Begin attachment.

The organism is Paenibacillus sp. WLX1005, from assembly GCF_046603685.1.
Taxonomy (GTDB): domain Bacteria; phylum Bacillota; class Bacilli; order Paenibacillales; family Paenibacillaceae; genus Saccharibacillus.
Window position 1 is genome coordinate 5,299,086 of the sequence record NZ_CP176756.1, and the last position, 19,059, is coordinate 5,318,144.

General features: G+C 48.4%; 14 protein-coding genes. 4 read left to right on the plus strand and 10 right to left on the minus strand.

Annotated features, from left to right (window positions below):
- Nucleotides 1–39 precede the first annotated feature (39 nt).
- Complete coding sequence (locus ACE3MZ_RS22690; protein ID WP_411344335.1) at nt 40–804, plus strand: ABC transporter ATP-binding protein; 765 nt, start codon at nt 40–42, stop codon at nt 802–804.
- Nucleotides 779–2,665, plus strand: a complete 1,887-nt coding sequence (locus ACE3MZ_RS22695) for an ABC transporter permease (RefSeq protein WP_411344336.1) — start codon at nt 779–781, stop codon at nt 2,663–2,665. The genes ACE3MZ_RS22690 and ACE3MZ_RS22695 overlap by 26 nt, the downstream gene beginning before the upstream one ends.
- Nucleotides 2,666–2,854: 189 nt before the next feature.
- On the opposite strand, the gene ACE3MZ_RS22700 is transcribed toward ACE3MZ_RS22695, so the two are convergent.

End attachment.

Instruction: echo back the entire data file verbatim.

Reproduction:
The organism is Paenibacillus sp. WLX1005, from assembly GCF_046603685.1.
Taxonomy (GTDB): domain Bacteria; phylum Bacillota; class Bacilli; order Paenibacillales; family Paenibacillaceae; genus Saccharibacillus.
Window position 1 is genome coordinate 5,299,086 of the sequence record NZ_CP176756.1, and the last position, 19,059, is coordinate 5,318,144.

General features: G+C 48.4%; 14 protein-coding genes. 4 read left to right on the plus strand and 10 right to left on the minus strand.

Annotated features, from left to right (window positions below):
- Nucleotides 1–39 precede the first annotated feature (39 nt).
- Complete coding sequence (locus ACE3MZ_RS22690; protein ID WP_411344335.1) at nt 40–804, plus strand: ABC transporter ATP-binding protein; 765 nt, start codon at nt 40–42, stop codon at nt 802–804.
- Nucleotides 779–2,665, plus strand: a complete 1,887-nt coding sequence (locus ACE3MZ_RS22695) for an ABC transporter permease (RefSeq protein WP_411344336.1) — start codon at nt 779–781, stop codon at nt 2,663–2,665. The genes ACE3MZ_RS22690 and ACE3MZ_RS22695 overlap by 26 nt, the downstream gene beginning before the upstream one ends.
- Nucleotides 2,666–2,854: 189 nt before the next feature.
- On the opposite strand, the gene ACE3MZ_RS22700 is transcribed toward ACE3MZ_RS22695, so the two are convergent.